The ECB continued to buy up bonds last week, and the market is gradually beginning to feel the scarcity. The yield on 10-year government bonds in Germany fell to below 0.2%, and rates continued their slow decline in other countries as well – for example in Sweden and Denmark, where bond-buying programmes were intensified and/or rates were cut (or forced further into negative figures). Against the backdrop of these developments, the fact that the US stock markets slightly outperformed their European counterparts is remarkable; the dollar’s slight fall last week must be the main cause.

Court rules against Boskalis

A further reason for the slight underperformance of Europe’s share prices was the renewed concern about Greece. Without additional support, the country risks becoming unable to fulfil its payment obligations shortly, and a bank run seemed likely. However, a step was taken in the right direction last week. ECB President Draghi, Chancellor Merkel, President Hollande, Eurogroup President Dijsselbloem and Greece’s Prime Minister Tsipras met separately during the summit of all (or nearly all) European government leaders in Brussels, and during the small hours of Friday morning reached a consensus about further austerity measures by the Greek government. Although these technically still need to be approved by the ECB, the IMF and the European Commission, this represents a step in the right direction. The risk of a Greek bankruptcy within a fortnight appears to have been averted, at least for the present. Europe’s markets responded with guarded optimism on Friday morning.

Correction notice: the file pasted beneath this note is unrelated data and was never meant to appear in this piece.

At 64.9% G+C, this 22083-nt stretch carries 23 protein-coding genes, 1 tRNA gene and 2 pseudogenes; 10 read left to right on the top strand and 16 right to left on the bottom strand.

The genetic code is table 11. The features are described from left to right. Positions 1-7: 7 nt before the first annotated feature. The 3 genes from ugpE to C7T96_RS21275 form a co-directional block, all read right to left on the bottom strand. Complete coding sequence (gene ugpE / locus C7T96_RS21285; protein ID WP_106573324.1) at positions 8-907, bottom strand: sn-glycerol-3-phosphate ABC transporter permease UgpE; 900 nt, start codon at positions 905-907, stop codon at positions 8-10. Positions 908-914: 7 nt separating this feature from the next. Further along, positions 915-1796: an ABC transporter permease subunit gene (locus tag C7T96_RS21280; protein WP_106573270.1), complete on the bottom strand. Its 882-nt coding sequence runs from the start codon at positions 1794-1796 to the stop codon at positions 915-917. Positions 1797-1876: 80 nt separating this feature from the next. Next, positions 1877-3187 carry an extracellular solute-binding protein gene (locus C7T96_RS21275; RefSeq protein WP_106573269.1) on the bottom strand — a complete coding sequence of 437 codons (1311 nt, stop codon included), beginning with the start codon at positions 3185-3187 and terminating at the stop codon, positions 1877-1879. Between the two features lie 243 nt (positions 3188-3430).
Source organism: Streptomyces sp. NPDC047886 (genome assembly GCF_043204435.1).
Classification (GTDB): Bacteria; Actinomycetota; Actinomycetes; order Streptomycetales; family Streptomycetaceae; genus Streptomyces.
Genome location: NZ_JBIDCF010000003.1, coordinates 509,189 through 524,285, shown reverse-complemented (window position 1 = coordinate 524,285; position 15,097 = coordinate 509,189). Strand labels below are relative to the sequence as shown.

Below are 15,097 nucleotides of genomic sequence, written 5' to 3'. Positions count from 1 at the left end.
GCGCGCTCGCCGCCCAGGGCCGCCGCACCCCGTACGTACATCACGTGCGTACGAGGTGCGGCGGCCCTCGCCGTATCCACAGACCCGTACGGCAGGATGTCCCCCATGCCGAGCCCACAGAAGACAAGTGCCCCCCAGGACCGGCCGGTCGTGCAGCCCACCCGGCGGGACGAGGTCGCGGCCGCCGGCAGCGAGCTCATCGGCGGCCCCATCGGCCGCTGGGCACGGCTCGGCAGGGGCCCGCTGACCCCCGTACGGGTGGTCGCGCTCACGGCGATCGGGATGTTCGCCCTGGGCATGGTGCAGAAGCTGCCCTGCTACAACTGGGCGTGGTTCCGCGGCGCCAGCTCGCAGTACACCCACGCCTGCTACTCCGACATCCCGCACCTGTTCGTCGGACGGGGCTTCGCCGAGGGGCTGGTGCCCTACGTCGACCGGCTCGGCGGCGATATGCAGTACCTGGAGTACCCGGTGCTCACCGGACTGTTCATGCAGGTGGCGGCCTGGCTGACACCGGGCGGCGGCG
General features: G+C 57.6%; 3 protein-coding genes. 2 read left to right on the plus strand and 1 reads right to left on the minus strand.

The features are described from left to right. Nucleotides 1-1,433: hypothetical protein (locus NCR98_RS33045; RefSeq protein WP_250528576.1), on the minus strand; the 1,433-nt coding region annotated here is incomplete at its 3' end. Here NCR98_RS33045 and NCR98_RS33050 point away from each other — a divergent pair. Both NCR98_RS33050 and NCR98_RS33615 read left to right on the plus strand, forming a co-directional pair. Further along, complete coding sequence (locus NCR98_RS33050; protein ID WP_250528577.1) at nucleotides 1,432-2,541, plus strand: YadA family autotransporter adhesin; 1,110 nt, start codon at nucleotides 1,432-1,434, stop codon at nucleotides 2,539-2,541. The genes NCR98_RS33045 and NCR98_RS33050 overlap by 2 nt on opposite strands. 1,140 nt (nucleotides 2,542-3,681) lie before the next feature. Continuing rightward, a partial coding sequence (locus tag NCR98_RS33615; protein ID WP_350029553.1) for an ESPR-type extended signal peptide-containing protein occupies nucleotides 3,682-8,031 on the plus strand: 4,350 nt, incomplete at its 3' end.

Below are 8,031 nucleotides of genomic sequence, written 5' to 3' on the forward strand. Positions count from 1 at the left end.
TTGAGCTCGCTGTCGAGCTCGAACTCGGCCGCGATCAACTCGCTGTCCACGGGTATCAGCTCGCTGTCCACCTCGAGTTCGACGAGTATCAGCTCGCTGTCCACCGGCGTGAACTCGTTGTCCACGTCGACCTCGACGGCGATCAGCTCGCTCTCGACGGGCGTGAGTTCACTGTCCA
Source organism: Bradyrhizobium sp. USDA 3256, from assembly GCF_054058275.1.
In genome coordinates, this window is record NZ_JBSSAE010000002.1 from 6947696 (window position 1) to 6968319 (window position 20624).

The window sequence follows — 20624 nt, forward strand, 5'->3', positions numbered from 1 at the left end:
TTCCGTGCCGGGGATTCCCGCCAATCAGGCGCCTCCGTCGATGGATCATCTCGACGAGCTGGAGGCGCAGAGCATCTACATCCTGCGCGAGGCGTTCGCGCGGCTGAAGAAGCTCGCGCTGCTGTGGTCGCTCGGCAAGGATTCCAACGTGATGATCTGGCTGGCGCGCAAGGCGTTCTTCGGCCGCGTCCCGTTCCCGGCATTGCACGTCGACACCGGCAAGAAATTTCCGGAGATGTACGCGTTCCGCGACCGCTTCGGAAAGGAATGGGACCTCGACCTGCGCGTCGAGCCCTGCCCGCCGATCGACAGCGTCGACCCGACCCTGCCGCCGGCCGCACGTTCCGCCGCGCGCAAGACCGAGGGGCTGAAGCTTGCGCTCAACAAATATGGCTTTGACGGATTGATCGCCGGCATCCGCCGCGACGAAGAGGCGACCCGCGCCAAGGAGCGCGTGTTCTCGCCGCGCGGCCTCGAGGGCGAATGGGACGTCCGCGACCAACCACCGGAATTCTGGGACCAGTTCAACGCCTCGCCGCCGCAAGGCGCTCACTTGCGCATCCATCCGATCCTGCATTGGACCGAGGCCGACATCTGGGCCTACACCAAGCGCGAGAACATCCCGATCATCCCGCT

Europe’s stock markets were somewhat subdued last week, mostly waiting to respond to reports from the Federal Reserve on Wednesday and news about the Greek situation. The markets climbed between 0% (Germany’s DAX) and 0.7% (the AEX), which was slightly less than we have come to expect over the past months and also fell short of the performances of the US markets, which were up between 1% and 2.5%. Apart from the Swiss exchange the AEX achieved the strongest increase in mainland Europe. Little in the way of corporate news was published last week. Fugro won the legal proceedings brought by Boskalis to have one of Fugro’s three anti-takeover constructions eliminated. However, Boskalis has not given up, and reports that it intends to hold on to its stake in Fugro for years and that it does not rule out the possibility of further legal action. On Wednesday construction company Ballast Nedam announced that the A-15 Maasvlakte-Vaanplein project is costing it more money than foreseen. This comes as yet another indication that the Dutch construction industry is in serious trouble, in particular the operators working on government contracts. DSM reported that it has managed to spin off part of its operations (polymers and resins) into a joint venture with CVC (which has a 65% stake in the joint venture). The revenue will become visible in DSM’s earnings for Q3.